So, this is what happens when two other guys at Fine Woodworking make kindling boxes and I decide that I should make one too. One of the other guys is John Tetreault and his box will be shown in the Handwork department of FWW #253. The second guy is Mike Pekovich. Here's a picture of his. What both of their boxes have in common is that the opening is on top of the box, and that makes perfect sense given the job their designed to do. When I began thinking about a kindling box (actually mine is a box for fatwood), I was thinking of having the opening on top, but using a lid on hinges so that it would be neat and tidy--in keeping with my overall preference for clean lines. However, something about that struck me as odd, and I don't really know why, but I thought to myself, just turn it onto its side. The fatwood I used to start my wood stove is of a uniform length and can be stacked easily, so I knew it would work.
Yet, I thought that a box open on one side with a bunch of kindling stacked in it would look a bit strange, so I decided to add a drawer to hold matches, a lighter, or anything else you might need to start a fire. Putting the drawer at the bottom would create some shape to the interior, especially with the kindling stacked ups the side and over the top of the box compartment. I really like the way it looks.
I next thought about the joinery, and a base. For quite some time I've wanted to make a box with through mortise-and-tenon joinery, where the tenons where sized and spaced in a way similar to how I size and space dovetails. Running the sides up past they top allowed me to use the joinery for the top. If you did this at the end of a board the mortises would be too weak. (Running the sides and back up past the top also created a cool little gallery.) I was unsure what to do at the bottom of the box. I could have run the sides down past the bottom, allowing me to use the through tenons again and to create feet, but I thought that the box would look too traditional, and I wanted something modern. So, I split the base off from the box and used through dovetails on both. The size and spacing of the tails mirrors the size and spacing of the tenons. I deliberately chose to put the tails on the horizontal boards so that you'd see their endgrain when looking at the sides, just like you see the tenons' endgrain. I also rain the grain continuously up the sides from the base to the box. It helps tie the two together. To space the box and base, I used three small bars that are as thick and wide and the other parts are thick.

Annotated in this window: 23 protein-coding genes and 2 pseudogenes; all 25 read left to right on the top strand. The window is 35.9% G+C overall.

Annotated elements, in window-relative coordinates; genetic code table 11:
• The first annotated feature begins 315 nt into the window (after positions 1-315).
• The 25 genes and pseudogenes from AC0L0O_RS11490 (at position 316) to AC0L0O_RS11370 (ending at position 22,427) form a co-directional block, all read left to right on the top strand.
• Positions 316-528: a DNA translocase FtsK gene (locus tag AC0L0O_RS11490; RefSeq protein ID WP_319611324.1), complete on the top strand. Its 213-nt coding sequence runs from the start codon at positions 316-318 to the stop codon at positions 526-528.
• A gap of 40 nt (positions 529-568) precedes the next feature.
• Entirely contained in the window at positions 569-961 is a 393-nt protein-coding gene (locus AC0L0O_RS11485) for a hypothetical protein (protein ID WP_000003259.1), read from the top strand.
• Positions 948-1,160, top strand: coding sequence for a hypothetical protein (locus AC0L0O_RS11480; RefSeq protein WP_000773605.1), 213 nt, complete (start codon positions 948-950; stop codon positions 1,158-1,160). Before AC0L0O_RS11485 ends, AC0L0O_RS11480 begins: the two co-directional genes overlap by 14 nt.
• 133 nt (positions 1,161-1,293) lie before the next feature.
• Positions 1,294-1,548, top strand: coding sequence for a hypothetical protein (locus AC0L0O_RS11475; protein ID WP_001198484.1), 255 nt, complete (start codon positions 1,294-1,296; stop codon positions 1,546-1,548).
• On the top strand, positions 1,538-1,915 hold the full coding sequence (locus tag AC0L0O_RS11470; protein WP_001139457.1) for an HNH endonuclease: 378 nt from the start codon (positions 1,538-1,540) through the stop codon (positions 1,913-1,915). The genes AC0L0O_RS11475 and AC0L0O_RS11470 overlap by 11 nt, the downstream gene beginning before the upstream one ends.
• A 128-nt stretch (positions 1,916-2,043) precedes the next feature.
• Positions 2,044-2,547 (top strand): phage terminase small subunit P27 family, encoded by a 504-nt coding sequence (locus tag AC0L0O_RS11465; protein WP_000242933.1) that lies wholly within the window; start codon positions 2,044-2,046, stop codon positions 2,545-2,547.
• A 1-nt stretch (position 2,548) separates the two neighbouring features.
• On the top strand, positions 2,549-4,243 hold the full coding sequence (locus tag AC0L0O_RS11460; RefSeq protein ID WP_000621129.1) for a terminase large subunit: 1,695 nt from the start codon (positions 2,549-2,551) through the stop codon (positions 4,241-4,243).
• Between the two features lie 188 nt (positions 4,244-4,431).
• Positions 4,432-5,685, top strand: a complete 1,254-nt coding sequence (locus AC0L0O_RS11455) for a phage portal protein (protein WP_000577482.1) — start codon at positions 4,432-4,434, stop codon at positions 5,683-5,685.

The drawer front is apple. The other drawer parts are white pine (just like the box). I thought about painting the front with milk paint, but this piece of Apple was exactly the right thickness and width for the front, and I knew that the Apple would look great with the white pine. For the pull, I stacked two metal rings, one in front of the other, and then wrapped them with a thick brown thread. The pull hangs on a stainless steel cotter pin. I love it.
Finally, the back. I wanted to use a frame-and-panel back to control wood movement. It also allowed me to glue the back in place, which is important because screwing it in place really wasn't an option. However, I did use three nails to secure it to the top. Glue was used on the sides and bottom. But anyway, back to what's really cool about the back. It has the standard two rails and two stiles, but I decided to try out something that I've seen Clark Kellogg use, so I added to pieces to the frame and these follow the contour of the drawer compartment. It looks awesome and wasn't hard to do. Thanks, Clark.
I love furniture design, and smart techniques. This blog is about both.